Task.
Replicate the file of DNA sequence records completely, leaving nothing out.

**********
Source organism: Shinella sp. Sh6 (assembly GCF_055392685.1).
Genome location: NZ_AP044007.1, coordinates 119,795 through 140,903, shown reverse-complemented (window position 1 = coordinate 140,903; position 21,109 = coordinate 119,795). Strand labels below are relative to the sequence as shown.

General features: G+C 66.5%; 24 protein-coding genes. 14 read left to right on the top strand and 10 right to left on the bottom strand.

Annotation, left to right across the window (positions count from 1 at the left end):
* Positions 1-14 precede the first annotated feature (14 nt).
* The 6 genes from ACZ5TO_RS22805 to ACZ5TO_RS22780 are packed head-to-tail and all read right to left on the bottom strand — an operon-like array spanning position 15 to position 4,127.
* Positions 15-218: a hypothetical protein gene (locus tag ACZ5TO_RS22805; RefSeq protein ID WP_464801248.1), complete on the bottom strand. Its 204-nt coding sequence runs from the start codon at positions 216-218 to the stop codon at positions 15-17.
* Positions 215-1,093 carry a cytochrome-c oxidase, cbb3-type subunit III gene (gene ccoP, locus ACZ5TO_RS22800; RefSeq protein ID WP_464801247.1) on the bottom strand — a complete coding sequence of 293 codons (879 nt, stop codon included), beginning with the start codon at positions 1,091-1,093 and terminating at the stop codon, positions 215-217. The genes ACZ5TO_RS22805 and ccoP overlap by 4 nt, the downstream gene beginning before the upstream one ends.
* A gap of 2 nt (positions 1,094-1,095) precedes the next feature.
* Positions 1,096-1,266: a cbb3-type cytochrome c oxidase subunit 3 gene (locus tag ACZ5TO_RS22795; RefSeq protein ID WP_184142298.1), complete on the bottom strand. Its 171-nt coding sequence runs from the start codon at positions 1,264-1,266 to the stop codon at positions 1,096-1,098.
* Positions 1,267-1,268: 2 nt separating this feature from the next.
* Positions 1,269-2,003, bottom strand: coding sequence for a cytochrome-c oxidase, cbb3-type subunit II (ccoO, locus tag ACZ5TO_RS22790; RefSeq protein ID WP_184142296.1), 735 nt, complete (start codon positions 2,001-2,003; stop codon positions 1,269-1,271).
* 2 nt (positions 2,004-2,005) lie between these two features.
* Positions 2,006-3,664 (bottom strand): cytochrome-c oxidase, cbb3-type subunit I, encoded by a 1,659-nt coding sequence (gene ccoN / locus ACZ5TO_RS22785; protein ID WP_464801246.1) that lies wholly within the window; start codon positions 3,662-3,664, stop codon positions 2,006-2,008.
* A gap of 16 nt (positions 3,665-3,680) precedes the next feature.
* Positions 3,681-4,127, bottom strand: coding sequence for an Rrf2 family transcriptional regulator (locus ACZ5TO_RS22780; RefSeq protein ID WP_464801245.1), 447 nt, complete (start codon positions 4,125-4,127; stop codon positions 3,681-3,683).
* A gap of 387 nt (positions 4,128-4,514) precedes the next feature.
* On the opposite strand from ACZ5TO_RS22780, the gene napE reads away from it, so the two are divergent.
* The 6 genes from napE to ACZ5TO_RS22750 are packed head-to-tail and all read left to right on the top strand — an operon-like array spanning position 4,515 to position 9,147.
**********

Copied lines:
Source organism: Shinella sp. Sh6 (assembly GCF_055392685.1).
Genome location: NZ_AP044007.1, coordinates 119,795 through 140,903, shown reverse-complemented (window position 1 = coordinate 140,903; position 21,109 = coordinate 119,795). Strand labels below are relative to the sequence as shown.

General features: G+C 66.5%; 24 protein-coding genes. 14 read left to right on the top strand and 10 right to left on the bottom strand.

Annotation, left to right across the window (positions count from 1 at the left end):
* Positions 1-14 precede the first annotated feature (14 nt).
* The 6 genes from ACZ5TO_RS22805 to ACZ5TO_RS22780 are packed head-to-tail and all read right to left on the bottom strand — an operon-like array spanning position 15 to position 4,127.
* Positions 15-218: a hypothetical protein gene (locus tag ACZ5TO_RS22805; RefSeq protein ID WP_464801248.1), complete on the bottom strand. Its 204-nt coding sequence runs from the start codon at positions 216-218 to the stop codon at positions 15-17.
* Positions 215-1,093 carry a cytochrome-c oxidase, cbb3-type subunit III gene (gene ccoP, locus ACZ5TO_RS22800; RefSeq protein ID WP_464801247.1) on the bottom strand — a complete coding sequence of 293 codons (879 nt, stop codon included), beginning with the start codon at positions 1,091-1,093 and terminating at the stop codon, positions 215-217. The genes ACZ5TO_RS22805 and ccoP overlap by 4 nt, the downstream gene beginning before the upstream one ends.
* A gap of 2 nt (positions 1,094-1,095) precedes the next feature.
* Positions 1,096-1,266: a cbb3-type cytochrome c oxidase subunit 3 gene (locus tag ACZ5TO_RS22795; RefSeq protein ID WP_184142298.1), complete on the bottom strand. Its 171-nt coding sequence runs from the start codon at positions 1,264-1,266 to the stop codon at positions 1,096-1,098.
* Positions 1,267-1,268: 2 nt separating this feature from the next.
* Positions 1,269-2,003, bottom strand: coding sequence for a cytochrome-c oxidase, cbb3-type subunit II (ccoO, locus tag ACZ5TO_RS22790; RefSeq protein ID WP_184142296.1), 735 nt, complete (start codon positions 2,001-2,003; stop codon positions 1,269-1,271).
* 2 nt (positions 2,004-2,005) lie between these two features.
* Positions 2,006-3,664 (bottom strand): cytochrome-c oxidase, cbb3-type subunit I, encoded by a 1,659-nt coding sequence (gene ccoN / locus ACZ5TO_RS22785; protein ID WP_464801246.1) that lies wholly within the window; start codon positions 3,662-3,664, stop codon positions 2,006-2,008.
* A gap of 16 nt (positions 3,665-3,680) precedes the next feature.
* Positions 3,681-4,127, bottom strand: coding sequence for an Rrf2 family transcriptional regulator (locus ACZ5TO_RS22780; RefSeq protein ID WP_464801245.1), 447 nt, complete (start codon positions 4,125-4,127; stop codon positions 3,681-3,683).
* A gap of 387 nt (positions 4,128-4,514) precedes the next feature.
* On the opposite strand from ACZ5TO_RS22780, the gene napE reads away from it, so the two are divergent.
* The 6 genes from napE to ACZ5TO_RS22750 are packed head-to-tail and all read left to right on the top strand — an operon-like array spanning position 4,515 to position 9,147.